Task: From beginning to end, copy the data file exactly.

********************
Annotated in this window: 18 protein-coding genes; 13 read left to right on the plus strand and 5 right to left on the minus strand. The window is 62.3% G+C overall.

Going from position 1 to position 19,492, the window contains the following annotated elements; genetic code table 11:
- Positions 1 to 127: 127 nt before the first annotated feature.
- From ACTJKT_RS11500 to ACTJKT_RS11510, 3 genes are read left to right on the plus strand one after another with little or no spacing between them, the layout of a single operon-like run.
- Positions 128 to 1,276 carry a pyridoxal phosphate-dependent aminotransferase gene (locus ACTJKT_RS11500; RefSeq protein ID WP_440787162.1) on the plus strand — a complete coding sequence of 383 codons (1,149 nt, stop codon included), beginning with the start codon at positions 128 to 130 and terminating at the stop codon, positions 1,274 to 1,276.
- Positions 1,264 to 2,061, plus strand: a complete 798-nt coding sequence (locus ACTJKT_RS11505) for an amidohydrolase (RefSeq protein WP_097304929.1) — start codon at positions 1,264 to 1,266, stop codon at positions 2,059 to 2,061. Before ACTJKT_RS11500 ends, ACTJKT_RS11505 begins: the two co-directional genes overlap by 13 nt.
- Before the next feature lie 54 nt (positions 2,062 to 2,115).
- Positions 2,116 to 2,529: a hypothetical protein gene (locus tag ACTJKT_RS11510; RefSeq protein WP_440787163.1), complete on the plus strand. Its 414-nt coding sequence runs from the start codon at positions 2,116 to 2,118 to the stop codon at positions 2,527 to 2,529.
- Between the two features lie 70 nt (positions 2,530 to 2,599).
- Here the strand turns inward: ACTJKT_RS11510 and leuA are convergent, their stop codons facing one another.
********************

Annotated in this window: 18 protein-coding genes; 13 read left to right on the plus strand and 5 right to left on the minus strand. The window is 62.3% G+C overall.

Going from position 1 to position 19,492, the window contains the following annotated elements; genetic code table 11:
- Positions 1 to 127: 127 nt before the first annotated feature.
- From ACTJKT_RS11500 to ACTJKT_RS11510, 3 genes are read left to right on the plus strand one after another with little or no spacing between them, the layout of a single operon-like run.
- Positions 128 to 1,276 carry a pyridoxal phosphate-dependent aminotransferase gene (locus ACTJKT_RS11500; RefSeq protein ID WP_440787162.1) on the plus strand — a complete coding sequence of 383 codons (1,149 nt, stop codon included), beginning with the start codon at positions 128 to 130 and terminating at the stop codon, positions 1,274 to 1,276.
- Positions 1,264 to 2,061, plus strand: a complete 798-nt coding sequence (locus ACTJKT_RS11505) for an amidohydrolase (RefSeq protein WP_097304929.1) — start codon at positions 1,264 to 1,266, stop codon at positions 2,059 to 2,061. Before ACTJKT_RS11500 ends, ACTJKT_RS11505 begins: the two co-directional genes overlap by 13 nt.
- Before the next feature lie 54 nt (positions 2,062 to 2,115).
- Positions 2,116 to 2,529: a hypothetical protein gene (locus tag ACTJKT_RS11510; RefSeq protein WP_440787163.1), complete on the plus strand. Its 414-nt coding sequence runs from the start codon at positions 2,116 to 2,118 to the stop codon at positions 2,527 to 2,529.
- Between the two features lie 70 nt (positions 2,530 to 2,599).
- Here the strand turns inward: ACTJKT_RS11510 and leuA are convergent, their stop codons facing one another.